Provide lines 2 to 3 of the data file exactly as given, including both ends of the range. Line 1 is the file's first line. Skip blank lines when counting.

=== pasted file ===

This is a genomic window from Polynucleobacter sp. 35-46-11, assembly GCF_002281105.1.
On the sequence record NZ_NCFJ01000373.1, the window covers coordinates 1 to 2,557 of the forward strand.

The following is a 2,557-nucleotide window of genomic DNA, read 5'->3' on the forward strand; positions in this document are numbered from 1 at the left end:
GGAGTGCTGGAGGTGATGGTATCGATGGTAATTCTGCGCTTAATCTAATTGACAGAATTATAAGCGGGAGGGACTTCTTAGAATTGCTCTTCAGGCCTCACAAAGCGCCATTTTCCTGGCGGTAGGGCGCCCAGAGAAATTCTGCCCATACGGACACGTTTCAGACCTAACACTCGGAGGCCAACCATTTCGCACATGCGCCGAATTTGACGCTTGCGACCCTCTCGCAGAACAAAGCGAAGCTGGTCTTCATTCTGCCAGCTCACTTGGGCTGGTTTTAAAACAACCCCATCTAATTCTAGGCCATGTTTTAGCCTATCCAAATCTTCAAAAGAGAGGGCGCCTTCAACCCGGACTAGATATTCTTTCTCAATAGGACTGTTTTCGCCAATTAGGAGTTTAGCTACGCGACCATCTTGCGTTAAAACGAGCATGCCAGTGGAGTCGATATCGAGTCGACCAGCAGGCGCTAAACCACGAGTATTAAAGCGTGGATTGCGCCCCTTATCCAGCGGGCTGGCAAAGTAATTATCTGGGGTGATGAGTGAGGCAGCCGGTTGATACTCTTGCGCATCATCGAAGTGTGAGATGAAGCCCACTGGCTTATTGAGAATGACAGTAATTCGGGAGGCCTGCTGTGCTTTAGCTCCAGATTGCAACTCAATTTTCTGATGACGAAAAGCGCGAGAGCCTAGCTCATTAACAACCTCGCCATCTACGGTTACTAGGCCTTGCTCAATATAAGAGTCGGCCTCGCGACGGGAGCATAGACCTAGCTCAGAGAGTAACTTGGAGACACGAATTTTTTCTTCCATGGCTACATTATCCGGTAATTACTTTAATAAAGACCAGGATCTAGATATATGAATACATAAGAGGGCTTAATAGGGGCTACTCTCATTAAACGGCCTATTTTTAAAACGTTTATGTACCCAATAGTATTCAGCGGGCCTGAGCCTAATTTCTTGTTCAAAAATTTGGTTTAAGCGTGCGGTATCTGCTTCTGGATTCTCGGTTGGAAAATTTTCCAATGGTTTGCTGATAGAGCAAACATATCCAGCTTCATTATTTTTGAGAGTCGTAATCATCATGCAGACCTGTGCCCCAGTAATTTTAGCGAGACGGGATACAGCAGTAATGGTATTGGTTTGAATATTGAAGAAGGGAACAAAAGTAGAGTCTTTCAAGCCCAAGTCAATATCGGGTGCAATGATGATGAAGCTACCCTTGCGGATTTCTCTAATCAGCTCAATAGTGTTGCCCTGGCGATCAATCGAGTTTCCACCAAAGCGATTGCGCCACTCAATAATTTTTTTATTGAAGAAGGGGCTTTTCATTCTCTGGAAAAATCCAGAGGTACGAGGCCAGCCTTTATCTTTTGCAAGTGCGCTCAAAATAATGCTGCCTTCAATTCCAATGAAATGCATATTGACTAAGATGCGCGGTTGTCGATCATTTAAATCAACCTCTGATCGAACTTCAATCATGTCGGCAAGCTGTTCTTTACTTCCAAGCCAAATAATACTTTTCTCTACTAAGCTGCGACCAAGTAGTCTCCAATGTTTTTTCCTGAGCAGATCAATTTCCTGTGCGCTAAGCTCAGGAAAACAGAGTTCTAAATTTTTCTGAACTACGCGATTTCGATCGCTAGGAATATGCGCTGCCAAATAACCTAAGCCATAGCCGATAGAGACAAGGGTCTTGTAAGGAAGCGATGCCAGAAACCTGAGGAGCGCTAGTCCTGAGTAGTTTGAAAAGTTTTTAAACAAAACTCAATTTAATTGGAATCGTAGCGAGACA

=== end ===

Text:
On the sequence record NZ_NCFJ01000373.1, the window covers coordinates 1 to 2,557 of the forward strand.

The following is a 2,557-nucleotide window of genomic DNA, read 5'->3' on the forward strand; positions in this document are numbered from 1 at the left end: